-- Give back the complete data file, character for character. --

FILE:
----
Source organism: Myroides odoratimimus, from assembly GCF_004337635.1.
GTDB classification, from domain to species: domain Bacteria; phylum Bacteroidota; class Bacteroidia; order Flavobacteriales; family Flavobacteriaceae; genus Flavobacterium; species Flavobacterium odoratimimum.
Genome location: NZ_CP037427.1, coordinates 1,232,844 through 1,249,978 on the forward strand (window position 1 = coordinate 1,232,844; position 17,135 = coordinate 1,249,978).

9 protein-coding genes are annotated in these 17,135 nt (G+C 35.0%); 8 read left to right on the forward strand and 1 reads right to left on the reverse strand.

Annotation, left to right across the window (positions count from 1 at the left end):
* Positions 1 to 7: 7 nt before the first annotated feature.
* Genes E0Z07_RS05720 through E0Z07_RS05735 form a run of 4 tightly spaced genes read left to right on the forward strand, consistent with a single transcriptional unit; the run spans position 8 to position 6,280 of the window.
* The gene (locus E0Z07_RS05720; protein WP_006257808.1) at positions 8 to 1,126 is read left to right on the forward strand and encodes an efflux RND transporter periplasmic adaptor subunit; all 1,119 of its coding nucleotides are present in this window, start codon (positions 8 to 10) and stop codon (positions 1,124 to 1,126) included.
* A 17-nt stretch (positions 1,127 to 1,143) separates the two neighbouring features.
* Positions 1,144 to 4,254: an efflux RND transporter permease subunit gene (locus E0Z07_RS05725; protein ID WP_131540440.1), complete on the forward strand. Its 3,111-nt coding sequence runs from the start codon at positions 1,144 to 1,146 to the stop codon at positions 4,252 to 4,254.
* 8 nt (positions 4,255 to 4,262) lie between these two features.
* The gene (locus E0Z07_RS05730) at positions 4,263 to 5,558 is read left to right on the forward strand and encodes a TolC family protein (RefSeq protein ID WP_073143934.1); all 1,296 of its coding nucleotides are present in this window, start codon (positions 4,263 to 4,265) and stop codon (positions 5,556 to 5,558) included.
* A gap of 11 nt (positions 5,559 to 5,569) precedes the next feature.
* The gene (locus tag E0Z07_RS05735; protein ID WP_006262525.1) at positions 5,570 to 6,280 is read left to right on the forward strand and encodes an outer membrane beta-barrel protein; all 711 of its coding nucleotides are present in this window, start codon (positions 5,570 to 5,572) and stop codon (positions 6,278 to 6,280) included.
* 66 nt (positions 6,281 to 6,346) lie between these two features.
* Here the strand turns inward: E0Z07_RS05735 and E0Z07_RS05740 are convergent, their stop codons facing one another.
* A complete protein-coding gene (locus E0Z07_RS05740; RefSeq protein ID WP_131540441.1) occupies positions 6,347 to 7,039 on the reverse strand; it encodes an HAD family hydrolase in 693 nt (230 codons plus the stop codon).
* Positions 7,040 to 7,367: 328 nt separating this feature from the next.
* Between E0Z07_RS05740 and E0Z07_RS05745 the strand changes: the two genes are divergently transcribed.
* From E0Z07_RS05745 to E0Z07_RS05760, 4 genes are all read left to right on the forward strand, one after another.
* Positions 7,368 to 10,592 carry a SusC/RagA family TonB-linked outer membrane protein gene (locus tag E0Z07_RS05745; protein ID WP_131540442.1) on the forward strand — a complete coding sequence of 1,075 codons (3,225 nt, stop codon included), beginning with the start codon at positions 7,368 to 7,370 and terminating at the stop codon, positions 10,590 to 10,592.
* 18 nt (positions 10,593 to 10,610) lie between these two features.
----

Source organism: Myroides odoratimimus, from assembly GCF_004337635.1.
GTDB classification, from domain to species: domain Bacteria; phylum Bacteroidota; class Bacteroidia; order Flavobacteriales; family Flavobacteriaceae; genus Flavobacterium; species Flavobacterium odoratimimum.
Genome location: NZ_CP037427.1, coordinates 1,232,844 through 1,249,978 on the forward strand (window position 1 = coordinate 1,232,844; position 17,135 = coordinate 1,249,978).

9 protein-coding genes are annotated in these 17,135 nt (G+C 35.0%); 8 read left to right on the forward strand and 1 reads right to left on the reverse strand.

Annotation, left to right across the window (positions count from 1 at the left end):
* Positions 1 to 7: 7 nt before the first annotated feature.
* Genes E0Z07_RS05720 through E0Z07_RS05735 form a run of 4 tightly spaced genes read left to right on the forward strand, consistent with a single transcriptional unit; the run spans position 8 to position 6,280 of the window.
* The gene (locus E0Z07_RS05720; protein WP_006257808.1) at positions 8 to 1,126 is read left to right on the forward strand and encodes an efflux RND transporter periplasmic adaptor subunit; all 1,119 of its coding nucleotides are present in this window, start codon (positions 8 to 10) and stop codon (positions 1,124 to 1,126) included.
* A 17-nt stretch (positions 1,127 to 1,143) separates the two neighbouring features.
* Positions 1,144 to 4,254: an efflux RND transporter permease subunit gene (locus E0Z07_RS05725; protein ID WP_131540440.1), complete on the forward strand. Its 3,111-nt coding sequence runs from the start codon at positions 1,144 to 1,146 to the stop codon at positions 4,252 to 4,254.
* 8 nt (positions 4,255 to 4,262) lie between these two features.
* The gene (locus E0Z07_RS05730) at positions 4,263 to 5,558 is read left to right on the forward strand and encodes a TolC family protein (RefSeq protein ID WP_073143934.1); all 1,296 of its coding nucleotides are present in this window, start codon (positions 4,263 to 4,265) and stop codon (positions 5,556 to 5,558) included.
* A gap of 11 nt (positions 5,559 to 5,569) precedes the next feature.
* The gene (locus tag E0Z07_RS05735; protein ID WP_006262525.1) at positions 5,570 to 6,280 is read left to right on the forward strand and encodes an outer membrane beta-barrel protein; all 711 of its coding nucleotides are present in this window, start codon (positions 5,570 to 5,572) and stop codon (positions 6,278 to 6,280) included.
* 66 nt (positions 6,281 to 6,346) lie between these two features.
* Here the strand turns inward: E0Z07_RS05735 and E0Z07_RS05740 are convergent, their stop codons facing one another.
* A complete protein-coding gene (locus E0Z07_RS05740; RefSeq protein ID WP_131540441.1) occupies positions 6,347 to 7,039 on the reverse strand; it encodes an HAD family hydrolase in 693 nt (230 codons plus the stop codon).
* Positions 7,040 to 7,367: 328 nt separating this feature from the next.
* Between E0Z07_RS05740 and E0Z07_RS05745 the strand changes: the two genes are divergently transcribed.
* From E0Z07_RS05745 to E0Z07_RS05760, 4 genes are all read left to right on the forward strand, one after another.
* Positions 7,368 to 10,592 carry a SusC/RagA family TonB-linked outer membrane protein gene (locus tag E0Z07_RS05745; protein ID WP_131540442.1) on the forward strand — a complete coding sequence of 1,075 codons (3,225 nt, stop codon included), beginning with the start codon at positions 7,368 to 7,370 and terminating at the stop codon, positions 10,590 to 10,592.
* 18 nt (positions 10,593 to 10,610) lie between these two features.